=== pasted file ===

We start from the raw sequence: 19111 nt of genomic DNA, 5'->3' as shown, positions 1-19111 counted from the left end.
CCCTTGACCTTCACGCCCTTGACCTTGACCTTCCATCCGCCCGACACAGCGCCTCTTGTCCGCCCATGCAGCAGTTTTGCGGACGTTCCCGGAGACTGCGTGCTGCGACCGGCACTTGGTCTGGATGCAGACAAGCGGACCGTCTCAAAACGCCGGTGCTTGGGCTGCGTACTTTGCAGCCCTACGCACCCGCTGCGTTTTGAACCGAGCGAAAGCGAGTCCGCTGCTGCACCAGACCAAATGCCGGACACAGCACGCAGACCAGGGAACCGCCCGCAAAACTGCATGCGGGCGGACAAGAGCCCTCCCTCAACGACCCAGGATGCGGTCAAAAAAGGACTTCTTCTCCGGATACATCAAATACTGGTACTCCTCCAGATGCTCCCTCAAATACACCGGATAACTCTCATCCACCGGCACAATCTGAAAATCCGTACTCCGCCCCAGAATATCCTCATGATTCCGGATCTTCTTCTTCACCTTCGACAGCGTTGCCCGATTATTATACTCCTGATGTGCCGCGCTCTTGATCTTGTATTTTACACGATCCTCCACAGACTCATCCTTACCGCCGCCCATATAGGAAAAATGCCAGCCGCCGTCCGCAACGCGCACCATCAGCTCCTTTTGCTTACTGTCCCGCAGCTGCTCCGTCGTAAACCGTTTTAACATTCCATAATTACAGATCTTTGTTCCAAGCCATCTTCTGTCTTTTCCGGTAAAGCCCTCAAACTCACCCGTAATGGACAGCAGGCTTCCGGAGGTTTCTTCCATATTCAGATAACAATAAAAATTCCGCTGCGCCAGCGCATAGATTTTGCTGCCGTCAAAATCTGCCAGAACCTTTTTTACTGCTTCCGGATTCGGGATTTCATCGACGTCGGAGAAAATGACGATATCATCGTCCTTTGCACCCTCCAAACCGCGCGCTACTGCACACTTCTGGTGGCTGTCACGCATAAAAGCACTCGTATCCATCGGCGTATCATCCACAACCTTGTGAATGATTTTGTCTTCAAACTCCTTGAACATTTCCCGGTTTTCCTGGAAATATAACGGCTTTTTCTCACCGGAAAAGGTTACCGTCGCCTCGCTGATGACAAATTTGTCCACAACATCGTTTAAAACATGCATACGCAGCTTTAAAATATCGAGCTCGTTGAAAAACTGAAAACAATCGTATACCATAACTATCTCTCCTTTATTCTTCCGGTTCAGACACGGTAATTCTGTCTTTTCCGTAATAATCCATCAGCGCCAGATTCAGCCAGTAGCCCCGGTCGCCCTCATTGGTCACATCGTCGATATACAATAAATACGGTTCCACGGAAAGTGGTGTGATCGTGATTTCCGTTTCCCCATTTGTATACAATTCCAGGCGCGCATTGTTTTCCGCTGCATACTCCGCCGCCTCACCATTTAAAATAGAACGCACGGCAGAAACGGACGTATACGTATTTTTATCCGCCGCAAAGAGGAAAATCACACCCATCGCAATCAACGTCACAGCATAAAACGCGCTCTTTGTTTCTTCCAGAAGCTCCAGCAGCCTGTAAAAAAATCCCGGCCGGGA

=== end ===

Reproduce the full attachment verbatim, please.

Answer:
We start from the raw sequence: 19111 nt of genomic DNA, 5'->3' as shown, positions 1-19111 counted from the left end.
CCCTTGACCTTCACGCCCTTGACCTTGACCTTCCATCCGCCCGACACAGCGCCTCTTGTCCGCCCATGCAGCAGTTTTGCGGACGTTCCCGGAGACTGCGTGCTGCGACCGGCACTTGGTCTGGATGCAGACAAGCGGACCGTCTCAAAACGCCGGTGCTTGGGCTGCGTACTTTGCAGCCCTACGCACCCGCTGCGTTTTGAACCGAGCGAAAGCGAGTCCGCTGCTGCACCAGACCAAATGCCGGACACAGCACGCAGACCAGGGAACCGCCCGCAAAACTGCATGCGGGCGGACAAGAGCCCTCCCTCAACGACCCAGGATGCGGTCAAAAAAGGACTTCTTCTCCGGATACATCAAATACTGGTACTCCTCCAGATGCTCCCTCAAATACACCGGATAACTCTCATCCACCGGCACAATCTGAAAATCCGTACTCCGCCCCAGAATATCCTCATGATTCCGGATCTTCTTCTTCACCTTCGACAGCGTTGCCCGATTATTATACTCCTGATGTGCCGCGCTCTTGATCTTGTATTTTACACGATCCTCCACAGACTCATCCTTACCGCCGCCCATATAGGAAAAATGCCAGCCGCCGTCCGCAACGCGCACCATCAGCTCCTTTTGCTTACTGTCCCGCAGCTGCTCCGTCGTAAACCGTTTTAACATTCCATAATTACAGATCTTTGTTCCAAGCCATCTTCTGTCTTTTCCGGTAAAGCCCTCAAACTCACCCGTAATGGACAGCAGGCTTCCGGAGGTTTCTTCCATATTCAGATAACAATAAAAATTCCGCTGCGCCAGCGCATAGATTTTGCTGCCGTCAAAATCTGCCAGAACCTTTTTTACTGCTTCCGGATTCGGGATTTCATCGACGTCGGAGAAAATGACGATATCATCGTCCTTTGCACCCTCCAAACCGCGCGCTACTGCACACTTCTGGTGGCTGTCACGCATAAAAGCACTCGTATCCATCGGCGTATCATCCACAACCTTGTGAATGATTTTGTCTTCAAACTCCTTGAACATTTCCCGGTTTTCCTGGAAATATAACGGCTTTTTCTCACCGGAAAAGGTTACCGTCGCCTCGCTGATGACAAATTTGTCCACAACATCGTTTAAAACATGCATACGCAGCTTTAAAATATCGAGCTCGTTGAAAAACTGAAAACAATCGTATACCATAACTATCTCTCCTTTATTCTTCCGGTTCAGACACGGTAATTCTGTCTTTTCCGTAATAATCCATCAGCGCCAGATTCAGCCAGTAGCCCCGGTCGCCCTCATTGGTCACATCGTCGATATACAATAAATACGGTTCCACGGAAAGTGGTGTGATCGTGATTTCCGTTTCCCCATTTGTATACAATTCCAGGCGCGCATTGTTTTCCGCTGCATACTCCGCCGCCTCACCATTTAAAATAGAACGCACGGCAGAAACGGACGTATACGTATTTTTATCCGCCGCAAAGAGGAAAATCACACCCATCGCAATCAACGTCACAGCATAAAACGCGCTCTTTGTTTCTTCCAGAAGCTCCAGCAGCCTGTAAAAAAATCCCGGCCGGGA